Talking about the story of the rich young ruler, just to try to remember roughly what the story is all about, this guy, the rich young ruler, came to Jesus one day and asked, Master, what must we do to inherit eternal life? I think it was. And then Jesus spoke about it, and said you must give away your wealth to the poor, and so forth. And the man went away unhappy, because he was a very rich man. And then Jesus spoke to his disciples and said, how hard it is, how difficult it is for a rich people to enter into the kingdom of God. And his disciples responded by saying, who then can be saved? So eternal life, obtain eternal life, enter the kingdom of God, be saved. We're talking about basically the same thing, but from different angles, from different perspectives. So we must conclude, I'll just explain a little bit more about this tension between here and now, here and yet to come. This tension stems from the two events of Jesus, the two comings of Christ. It is often said that in his first advent, Jesus came to save. And then in his second advent, which is called the parousia, he's come to judge. Now that is true, but not all of it.
First time he come, first advent to save, second time to judge, true to some extent. Read Hebrews chapter 9, verse 28. Hebrews 9, 28, Christ was sacrificed once to take away the sins of many. And he will appear a second time, not to bear sin, but to bring salvation to those who are waiting for him. Didn't say anything about judgement in the Hebrew reference, but to bring salvation to those who are waiting for him. Yes, he will come to judge, no quarrel about that, but he will also come to bring salvation to all of us, who are believers, who are still waiting for him. He will come back to rescue us. One final thing, when he first came, when first advent, I mean, he came to save, doesn't mean that, ah, he was... Never mind about this, I think we take another five minutes to go through this. We go on to the conclusion, thank you, we go on to the conclusion. Conclusion, salvation is a process. May be surprise to you, but that's true, that's a fact.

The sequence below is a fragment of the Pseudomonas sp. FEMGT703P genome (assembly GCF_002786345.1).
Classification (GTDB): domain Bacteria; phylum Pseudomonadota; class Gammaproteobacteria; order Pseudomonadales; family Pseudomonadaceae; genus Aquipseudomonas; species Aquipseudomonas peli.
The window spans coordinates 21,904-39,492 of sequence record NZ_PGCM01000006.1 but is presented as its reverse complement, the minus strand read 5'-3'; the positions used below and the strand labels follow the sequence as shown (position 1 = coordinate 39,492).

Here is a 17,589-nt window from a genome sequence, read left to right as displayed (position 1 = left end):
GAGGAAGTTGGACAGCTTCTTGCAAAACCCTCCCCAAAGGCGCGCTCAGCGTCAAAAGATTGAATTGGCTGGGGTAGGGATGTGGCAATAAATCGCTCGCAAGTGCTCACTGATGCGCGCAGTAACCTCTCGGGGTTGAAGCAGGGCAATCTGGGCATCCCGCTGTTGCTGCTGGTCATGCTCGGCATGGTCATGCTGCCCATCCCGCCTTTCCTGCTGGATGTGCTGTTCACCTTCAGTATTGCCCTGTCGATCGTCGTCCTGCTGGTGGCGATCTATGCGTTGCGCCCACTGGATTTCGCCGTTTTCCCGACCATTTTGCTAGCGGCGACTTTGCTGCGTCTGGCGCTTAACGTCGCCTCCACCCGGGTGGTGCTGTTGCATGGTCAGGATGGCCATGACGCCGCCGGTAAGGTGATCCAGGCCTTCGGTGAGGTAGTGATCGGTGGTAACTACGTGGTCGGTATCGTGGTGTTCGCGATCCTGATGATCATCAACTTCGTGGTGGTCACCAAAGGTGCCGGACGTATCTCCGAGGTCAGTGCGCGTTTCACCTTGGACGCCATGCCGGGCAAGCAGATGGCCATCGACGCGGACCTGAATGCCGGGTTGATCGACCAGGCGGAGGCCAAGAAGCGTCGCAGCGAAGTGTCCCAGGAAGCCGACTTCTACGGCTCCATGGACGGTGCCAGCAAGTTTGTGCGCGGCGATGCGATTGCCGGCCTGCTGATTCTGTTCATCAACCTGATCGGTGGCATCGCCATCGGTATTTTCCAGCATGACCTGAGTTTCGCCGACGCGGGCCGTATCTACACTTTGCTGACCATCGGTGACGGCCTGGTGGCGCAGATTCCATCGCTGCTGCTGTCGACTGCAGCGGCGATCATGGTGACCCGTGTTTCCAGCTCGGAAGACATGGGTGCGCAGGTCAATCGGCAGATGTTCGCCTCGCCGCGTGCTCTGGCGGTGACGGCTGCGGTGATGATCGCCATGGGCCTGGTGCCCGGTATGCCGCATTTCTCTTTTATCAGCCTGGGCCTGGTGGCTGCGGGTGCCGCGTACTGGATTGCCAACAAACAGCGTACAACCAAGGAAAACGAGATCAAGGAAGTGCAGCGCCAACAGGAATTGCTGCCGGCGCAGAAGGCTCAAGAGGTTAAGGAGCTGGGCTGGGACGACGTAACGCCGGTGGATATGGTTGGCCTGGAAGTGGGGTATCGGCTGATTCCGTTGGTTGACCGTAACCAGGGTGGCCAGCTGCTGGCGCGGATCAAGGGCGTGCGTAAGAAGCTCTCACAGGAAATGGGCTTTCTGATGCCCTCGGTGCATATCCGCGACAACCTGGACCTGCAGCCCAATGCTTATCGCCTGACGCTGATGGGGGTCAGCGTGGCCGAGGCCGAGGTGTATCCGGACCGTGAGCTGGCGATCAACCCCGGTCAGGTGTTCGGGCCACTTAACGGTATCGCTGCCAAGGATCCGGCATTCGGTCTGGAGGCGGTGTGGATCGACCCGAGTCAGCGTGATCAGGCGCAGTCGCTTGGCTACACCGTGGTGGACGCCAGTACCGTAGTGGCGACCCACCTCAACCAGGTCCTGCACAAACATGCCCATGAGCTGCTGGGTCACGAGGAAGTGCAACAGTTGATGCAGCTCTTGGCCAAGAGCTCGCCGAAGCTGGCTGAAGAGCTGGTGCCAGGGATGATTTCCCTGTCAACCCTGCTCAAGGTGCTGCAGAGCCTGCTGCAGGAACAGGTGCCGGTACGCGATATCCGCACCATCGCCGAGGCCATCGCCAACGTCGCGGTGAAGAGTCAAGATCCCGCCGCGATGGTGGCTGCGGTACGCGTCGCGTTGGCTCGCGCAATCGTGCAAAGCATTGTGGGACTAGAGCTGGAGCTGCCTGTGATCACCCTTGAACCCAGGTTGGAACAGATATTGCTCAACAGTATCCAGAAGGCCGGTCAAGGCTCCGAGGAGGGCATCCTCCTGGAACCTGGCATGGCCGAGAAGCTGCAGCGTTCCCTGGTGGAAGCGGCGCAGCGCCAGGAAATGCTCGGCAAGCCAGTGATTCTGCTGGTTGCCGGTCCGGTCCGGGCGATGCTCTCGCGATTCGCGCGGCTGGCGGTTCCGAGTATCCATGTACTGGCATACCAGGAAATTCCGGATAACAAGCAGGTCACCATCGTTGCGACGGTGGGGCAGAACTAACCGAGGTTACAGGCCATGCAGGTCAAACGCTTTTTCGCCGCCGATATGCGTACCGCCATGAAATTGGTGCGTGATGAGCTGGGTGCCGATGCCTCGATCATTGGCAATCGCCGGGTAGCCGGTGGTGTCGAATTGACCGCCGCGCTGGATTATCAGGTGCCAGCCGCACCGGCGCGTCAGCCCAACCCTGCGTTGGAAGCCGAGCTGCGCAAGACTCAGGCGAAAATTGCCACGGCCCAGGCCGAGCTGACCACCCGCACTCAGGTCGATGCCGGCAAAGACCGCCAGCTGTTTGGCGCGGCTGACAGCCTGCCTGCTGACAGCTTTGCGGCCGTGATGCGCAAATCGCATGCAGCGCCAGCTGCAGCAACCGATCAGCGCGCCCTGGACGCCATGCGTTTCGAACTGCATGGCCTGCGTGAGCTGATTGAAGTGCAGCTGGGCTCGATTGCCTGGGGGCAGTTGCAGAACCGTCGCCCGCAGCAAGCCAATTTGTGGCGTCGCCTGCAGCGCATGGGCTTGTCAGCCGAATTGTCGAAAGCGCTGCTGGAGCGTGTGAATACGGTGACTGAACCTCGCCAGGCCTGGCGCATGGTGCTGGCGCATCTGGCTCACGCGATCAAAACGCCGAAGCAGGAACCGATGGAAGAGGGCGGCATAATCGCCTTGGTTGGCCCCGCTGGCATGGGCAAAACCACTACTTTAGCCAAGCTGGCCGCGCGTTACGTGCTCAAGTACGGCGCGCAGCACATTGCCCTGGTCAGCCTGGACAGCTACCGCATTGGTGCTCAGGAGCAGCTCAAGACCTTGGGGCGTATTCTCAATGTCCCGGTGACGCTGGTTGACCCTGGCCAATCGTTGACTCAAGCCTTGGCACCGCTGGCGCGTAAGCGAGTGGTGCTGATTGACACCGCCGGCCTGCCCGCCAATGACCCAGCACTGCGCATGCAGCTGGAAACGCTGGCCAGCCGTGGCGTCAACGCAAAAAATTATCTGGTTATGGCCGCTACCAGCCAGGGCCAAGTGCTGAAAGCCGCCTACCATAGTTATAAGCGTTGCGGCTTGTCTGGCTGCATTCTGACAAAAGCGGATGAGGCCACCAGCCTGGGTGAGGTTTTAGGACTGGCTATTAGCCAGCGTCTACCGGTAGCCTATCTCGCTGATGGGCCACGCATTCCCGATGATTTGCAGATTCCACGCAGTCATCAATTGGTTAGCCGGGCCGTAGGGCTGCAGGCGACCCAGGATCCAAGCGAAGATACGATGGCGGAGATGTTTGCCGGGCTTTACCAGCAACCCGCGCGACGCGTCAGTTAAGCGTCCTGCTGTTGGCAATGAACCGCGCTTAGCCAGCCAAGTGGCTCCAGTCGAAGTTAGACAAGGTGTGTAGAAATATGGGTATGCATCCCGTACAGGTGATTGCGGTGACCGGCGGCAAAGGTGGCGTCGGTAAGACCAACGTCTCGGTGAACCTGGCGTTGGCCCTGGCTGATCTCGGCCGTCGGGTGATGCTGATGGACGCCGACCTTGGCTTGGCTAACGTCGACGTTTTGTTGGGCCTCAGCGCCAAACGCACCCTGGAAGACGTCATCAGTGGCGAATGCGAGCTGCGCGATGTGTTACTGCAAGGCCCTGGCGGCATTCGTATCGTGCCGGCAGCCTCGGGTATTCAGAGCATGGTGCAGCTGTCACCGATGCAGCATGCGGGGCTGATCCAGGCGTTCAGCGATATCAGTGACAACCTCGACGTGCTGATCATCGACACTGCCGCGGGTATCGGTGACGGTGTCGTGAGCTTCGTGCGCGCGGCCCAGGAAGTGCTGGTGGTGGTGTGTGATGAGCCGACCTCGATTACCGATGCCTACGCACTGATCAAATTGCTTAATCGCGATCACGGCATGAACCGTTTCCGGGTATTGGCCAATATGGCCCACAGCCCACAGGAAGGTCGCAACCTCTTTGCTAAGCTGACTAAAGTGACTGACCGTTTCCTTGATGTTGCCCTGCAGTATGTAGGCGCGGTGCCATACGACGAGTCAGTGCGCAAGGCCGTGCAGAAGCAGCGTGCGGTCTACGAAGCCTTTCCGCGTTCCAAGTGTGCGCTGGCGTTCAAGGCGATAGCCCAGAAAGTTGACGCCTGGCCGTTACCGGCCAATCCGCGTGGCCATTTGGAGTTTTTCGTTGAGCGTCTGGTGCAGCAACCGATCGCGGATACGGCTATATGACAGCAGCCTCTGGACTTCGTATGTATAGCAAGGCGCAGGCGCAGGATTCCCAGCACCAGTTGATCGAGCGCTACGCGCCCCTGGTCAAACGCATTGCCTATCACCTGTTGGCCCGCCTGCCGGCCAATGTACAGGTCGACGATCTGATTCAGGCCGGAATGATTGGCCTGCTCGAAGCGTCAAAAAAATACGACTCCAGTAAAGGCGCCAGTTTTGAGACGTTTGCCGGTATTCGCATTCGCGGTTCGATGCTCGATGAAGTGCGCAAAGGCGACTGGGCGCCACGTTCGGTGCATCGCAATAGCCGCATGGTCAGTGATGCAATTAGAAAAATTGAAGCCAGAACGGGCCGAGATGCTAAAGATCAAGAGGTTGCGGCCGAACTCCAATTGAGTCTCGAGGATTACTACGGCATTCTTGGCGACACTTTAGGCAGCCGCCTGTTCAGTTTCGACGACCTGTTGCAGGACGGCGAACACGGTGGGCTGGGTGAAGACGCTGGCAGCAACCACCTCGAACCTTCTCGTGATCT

Salvation is a process. We have been saved, that is by the sacrifice of Jesus on the cross, removing the sins, our sins. Then we are being saved, and that refers to the work of the Holy Spirit in our lives, so-called sanctification in theology. And then we will be saved, as we read in Hebrews, when Jesus comes back for us. Salvation is a process, we have been saved, we are being saved, and we will be saved. The Christian life now, the life we live now, is only a foretaste of eternal life to come. But the beautiful thing is this, that we are already the children of God, born of the Spirit. We are already children of God, born of the Spirit. Therefore, keep believing, keep hanging in there, until Jesus comes back. Just two references as we finish, John 1, 12. To all who receive Him, those who believe Him, He gives the right to become the children of God.
Children born of the Spirit. Children born of the Spirit. 1 John 3, 1. 1 John 3, 1. See what great love the Father has lavished on us, that we should be called the children of God. And that's who we are, brothers and sisters. Amazing, amazing thing. No religion in the world talks about being children of God. God's children, but we are the adopted children of God. His children, through Christ, by the Spirit of God. We are now the children of God, not when Jesus comes back. And that is the good news, don't you think so? We are now the children of God. So do not be afraid, do not be discouraged. Whatever life holds for you, whatever things that you worry about, don't worry too much about it. Because we are the children of God. And God is our Abba, Father, through Jesus Christ, by the Holy Spirit. Let's pray.
Thank you, Father, for your great love for us. We can't for a moment understand the depth, or fathom the depth of it all. But thank you, thank you very much. You love us so dearly that your Son died for us. And then you gave us your Spirit who lives in us. I pray that each and every one of us tonight will always remember that we have the Holy Spirit. We can face life, whatever circumstances that are around us. And so also this Holy Spirit is a guarantee, is a deposit of the life to come, when we will be with Jesus forever. And also the fact that the Holy Spirit is in us means that we are your children. You love us, you care for us. No one, nothing, will take away this love from you. God bless you. Just help us to continue to believe in you, to believe in you, until you return. And call us to yourself. We thank you, Father, in Jesus' name. Amen.